Italy is known for its cheeses and its style of eating them. Unlike French cheeses that are served before or after a meal, Italian cheeses are enjoyed throughout the meal. Breakfast, lunch, or dinner, you’ll find cheese on the Italian table. An Italian table setting is not complete without a large hunk of cheese on a plate with a grater nearby. Grated, slivered, or eaten alone, Italian cheese is part of la dolce vita.
Italy boasts more than 400 types of cheese. Each region of Italy has its own cheese and production methods, meaning that no matter where you are in Italy, you’ll have new cheese to enjoy. Pecorino from Sicily is not the same as Pecorino from Sardinia, and that discovery will add to your enjoyment.
We’re setting our table with three of our new favorites.
Now comes a scrumptious marriage of beer and cheese in this delicious frumage from Piedmont. (“Frumage” in Piedmontese translatesto “cheese.”) Not only is the cheese infused with beer, it is also hand washed repeatedly with artisan malt and brown ale as it ages.
The result is a soft, unctuous cheese with aromas of beer, coffee, and chocolate. The rind, which is rubbed with a renowned craft beer (Baladin), is completely edible.
Frumage L’Ottavio is made using traditional techniques and from local milk. The rennet (which coagulates the cheese) comes from a local thistle, Cynara cardunculs. Sicilian salt is added.
Origin: Italy (Piedmont region)
Producer: Fattorie Fiandino
Milk: Raw cow
Rennet type: Vegetable
Age: 60+ days
Look: Brown rind, white paste with flecks of brown
Feel: Soft, creamy texture
Smell: Mild aromas of beer, malt, cocoa, coffee
Taste: Mild and delicate with hints of coffee and chocolate. Aftertaste of barley malts.
Tastes good with: Almonds, pretzels, prosciutto
Pairs well with: Dark malty beers especially Stout
Piccolo Truffle is a young sheep’s milk cheese that contains shavings of exotic Black Summer Truffles to create the perfect blend. Just the right amount of truffles are added to ensure the flavor is enhanced without overwhelming the spectacular goodness of the cheese itself.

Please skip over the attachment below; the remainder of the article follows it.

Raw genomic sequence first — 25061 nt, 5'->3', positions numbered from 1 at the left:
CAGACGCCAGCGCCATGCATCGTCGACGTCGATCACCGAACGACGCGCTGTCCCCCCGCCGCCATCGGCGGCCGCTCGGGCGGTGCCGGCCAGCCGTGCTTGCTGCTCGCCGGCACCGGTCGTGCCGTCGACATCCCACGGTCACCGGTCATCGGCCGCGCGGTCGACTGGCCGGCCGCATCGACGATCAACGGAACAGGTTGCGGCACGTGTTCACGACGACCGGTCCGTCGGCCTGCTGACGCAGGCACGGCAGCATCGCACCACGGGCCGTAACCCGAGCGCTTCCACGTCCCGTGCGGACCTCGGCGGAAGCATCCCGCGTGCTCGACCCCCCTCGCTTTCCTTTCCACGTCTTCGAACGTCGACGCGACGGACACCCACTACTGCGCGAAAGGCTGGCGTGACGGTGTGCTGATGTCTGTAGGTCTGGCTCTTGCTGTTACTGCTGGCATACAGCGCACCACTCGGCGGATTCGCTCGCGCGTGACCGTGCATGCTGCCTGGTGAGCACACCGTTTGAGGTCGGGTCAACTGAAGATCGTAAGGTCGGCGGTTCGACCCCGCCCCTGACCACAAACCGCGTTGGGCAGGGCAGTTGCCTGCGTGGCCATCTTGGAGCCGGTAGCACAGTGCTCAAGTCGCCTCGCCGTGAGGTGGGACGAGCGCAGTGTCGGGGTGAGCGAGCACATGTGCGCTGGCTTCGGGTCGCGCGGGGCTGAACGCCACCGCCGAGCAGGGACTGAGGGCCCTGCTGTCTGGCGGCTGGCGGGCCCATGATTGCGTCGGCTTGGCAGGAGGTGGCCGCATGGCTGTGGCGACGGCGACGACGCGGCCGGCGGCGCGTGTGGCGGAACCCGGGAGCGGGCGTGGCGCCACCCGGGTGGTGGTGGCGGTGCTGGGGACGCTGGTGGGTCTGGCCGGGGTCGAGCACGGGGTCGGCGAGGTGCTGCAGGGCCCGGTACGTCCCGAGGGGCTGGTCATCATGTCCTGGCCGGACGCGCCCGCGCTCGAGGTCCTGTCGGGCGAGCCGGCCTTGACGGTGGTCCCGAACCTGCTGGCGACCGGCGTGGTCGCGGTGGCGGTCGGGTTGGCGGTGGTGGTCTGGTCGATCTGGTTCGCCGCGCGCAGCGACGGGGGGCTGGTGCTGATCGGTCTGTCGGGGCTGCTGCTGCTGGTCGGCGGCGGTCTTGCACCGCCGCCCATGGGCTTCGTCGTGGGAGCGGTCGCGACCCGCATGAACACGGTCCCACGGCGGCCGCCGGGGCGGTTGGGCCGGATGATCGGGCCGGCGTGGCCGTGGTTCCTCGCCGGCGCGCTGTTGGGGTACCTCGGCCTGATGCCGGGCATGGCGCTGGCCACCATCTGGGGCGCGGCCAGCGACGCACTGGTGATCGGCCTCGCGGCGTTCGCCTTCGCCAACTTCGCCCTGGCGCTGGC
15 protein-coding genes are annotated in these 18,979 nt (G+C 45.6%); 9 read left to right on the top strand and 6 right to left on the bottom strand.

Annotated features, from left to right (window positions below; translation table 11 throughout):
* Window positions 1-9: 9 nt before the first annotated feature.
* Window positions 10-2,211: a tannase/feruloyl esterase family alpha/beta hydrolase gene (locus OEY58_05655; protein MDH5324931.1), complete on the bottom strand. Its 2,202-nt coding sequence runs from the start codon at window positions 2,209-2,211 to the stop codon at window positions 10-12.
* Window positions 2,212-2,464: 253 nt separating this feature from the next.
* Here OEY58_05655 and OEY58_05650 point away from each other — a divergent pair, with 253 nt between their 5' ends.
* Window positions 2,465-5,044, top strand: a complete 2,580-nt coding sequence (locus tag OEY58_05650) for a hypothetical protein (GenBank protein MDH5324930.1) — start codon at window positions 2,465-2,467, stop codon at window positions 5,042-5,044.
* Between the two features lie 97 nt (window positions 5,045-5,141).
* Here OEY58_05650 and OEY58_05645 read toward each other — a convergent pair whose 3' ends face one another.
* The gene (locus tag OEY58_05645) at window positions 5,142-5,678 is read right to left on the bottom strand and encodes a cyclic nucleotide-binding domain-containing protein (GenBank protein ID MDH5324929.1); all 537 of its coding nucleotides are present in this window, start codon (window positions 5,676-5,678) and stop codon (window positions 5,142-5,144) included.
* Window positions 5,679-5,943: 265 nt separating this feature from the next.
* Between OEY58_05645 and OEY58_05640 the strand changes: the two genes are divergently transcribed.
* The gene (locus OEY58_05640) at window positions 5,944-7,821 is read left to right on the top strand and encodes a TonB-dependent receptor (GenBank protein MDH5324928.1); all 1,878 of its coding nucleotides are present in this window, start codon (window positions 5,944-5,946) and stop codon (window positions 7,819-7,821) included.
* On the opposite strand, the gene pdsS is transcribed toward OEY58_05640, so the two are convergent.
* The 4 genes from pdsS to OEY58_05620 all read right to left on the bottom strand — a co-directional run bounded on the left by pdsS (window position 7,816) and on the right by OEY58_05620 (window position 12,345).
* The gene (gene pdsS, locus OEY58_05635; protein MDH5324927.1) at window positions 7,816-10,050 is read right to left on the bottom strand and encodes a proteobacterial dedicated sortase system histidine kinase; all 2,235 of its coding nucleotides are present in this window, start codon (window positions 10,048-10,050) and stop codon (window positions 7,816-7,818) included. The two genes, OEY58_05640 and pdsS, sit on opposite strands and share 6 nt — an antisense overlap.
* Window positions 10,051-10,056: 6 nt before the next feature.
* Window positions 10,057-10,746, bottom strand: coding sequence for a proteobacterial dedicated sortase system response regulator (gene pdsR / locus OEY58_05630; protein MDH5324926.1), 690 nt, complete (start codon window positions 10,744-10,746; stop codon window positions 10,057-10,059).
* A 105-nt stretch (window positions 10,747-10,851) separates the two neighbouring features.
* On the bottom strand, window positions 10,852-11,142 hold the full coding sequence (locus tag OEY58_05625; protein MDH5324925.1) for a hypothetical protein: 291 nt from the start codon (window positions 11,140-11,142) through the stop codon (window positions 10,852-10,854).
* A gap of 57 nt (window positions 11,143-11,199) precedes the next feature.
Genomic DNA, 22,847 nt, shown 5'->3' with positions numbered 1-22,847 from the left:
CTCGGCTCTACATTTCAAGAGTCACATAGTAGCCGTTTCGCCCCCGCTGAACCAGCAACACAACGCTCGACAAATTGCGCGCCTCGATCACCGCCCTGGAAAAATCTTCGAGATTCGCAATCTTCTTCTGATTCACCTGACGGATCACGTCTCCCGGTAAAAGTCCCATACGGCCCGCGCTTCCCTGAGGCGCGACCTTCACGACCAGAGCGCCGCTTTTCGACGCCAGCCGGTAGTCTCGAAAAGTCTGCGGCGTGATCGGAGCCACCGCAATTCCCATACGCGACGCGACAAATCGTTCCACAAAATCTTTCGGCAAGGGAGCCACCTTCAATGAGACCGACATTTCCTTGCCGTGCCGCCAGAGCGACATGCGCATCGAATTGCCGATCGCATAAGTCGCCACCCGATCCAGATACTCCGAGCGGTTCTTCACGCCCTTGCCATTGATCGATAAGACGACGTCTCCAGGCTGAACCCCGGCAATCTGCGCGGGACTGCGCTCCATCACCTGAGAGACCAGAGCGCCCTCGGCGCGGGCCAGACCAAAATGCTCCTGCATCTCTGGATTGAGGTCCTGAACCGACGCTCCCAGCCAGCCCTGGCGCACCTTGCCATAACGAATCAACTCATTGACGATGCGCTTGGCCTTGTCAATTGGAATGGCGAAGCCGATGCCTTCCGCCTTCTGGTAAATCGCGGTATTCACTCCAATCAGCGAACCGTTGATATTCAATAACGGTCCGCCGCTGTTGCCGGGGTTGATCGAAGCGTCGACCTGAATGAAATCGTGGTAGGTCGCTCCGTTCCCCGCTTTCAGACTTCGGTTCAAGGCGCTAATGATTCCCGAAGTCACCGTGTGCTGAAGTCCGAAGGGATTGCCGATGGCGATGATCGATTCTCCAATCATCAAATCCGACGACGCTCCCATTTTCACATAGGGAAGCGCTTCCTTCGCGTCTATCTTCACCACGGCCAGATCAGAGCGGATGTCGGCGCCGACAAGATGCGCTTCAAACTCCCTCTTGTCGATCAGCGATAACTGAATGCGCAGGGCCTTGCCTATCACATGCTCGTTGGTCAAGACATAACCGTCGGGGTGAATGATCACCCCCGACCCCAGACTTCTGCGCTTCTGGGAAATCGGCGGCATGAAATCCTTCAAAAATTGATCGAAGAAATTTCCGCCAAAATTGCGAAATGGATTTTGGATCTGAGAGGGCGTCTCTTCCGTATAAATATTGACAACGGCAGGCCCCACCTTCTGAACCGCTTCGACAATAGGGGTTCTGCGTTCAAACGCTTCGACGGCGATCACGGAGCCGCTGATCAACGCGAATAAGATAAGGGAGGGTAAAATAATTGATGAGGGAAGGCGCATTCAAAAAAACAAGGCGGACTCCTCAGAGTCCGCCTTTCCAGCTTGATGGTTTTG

A true high-end product, the cheese is laced with generous slices of truffles, not little pieces. Its bold, slightly rich flavor is complemented by a punch of earthy truffle. The cheese has a creamy mouthfeel and an unforgettable taste.
Enjoy it with red wine, but avoid anything too tannic as it will detract from the truffles.
Origin: Italy (Sardinia)
Producer: Central Formaggi
Milk: Pasteurized sheep’s milk
Rennet type: Animal
Age: 15-20 days
Look: White, littered with large black truffle shavings
Feel: Semi-hard, creamy
Taste: Bold, slightly rich, truffles
Tastes good with: Olives, crackers. Add a slice to your favorite grilled sandwich.
Pairs well with: Red wine
There are many kinds of Pecorino and this particular one is less common than most. Pecorinos vary in their production and style depending on where you are in Italy, but they have two things in common. First they’re hard and make excellent grating cheeses. Second, they’re all made from sheep’s milk (pecora means sheep in Italian).
Pecorino is famous for its sweet and salty flavor, but the Sfizio boasts a “sheepy-ness” and a citrus zing that other Pecorinos lack. It is salty, sweet, and slightly stronger in taste than other Pecorinos.
Excellent for snacking and as a table cheese, it is a hard, dry cheese with a nutty, meaty flavor that will remind you of Parmigiano and Pecorino Romano. Made from sheep’s milk when it is most flavorful and plentiful, this artisanal cheese is rich with natural oil that makes the cheese’s exterior a little bit oily. The wicker pattern on the rind make it a standout on your cheeseboard.
Origin: Italy (Lazio region)
Milk: Pasteurized sheep
Rennet type: Animal
Rind: Natural, aged in wicker baskets, giving it a lovely ribbed pattern
Age: 4 months
Look: Pale yellow paste with a golden rind
Feel: Compact, hard
Taste: Intense, salty, sweet, tangy
Tastes good with: Honey, quince chutney. Enjoy this cheese with good bread and grated onto pasta, salads and vegetables.
Pairs well with: Red wines, especially Barbera and Brunello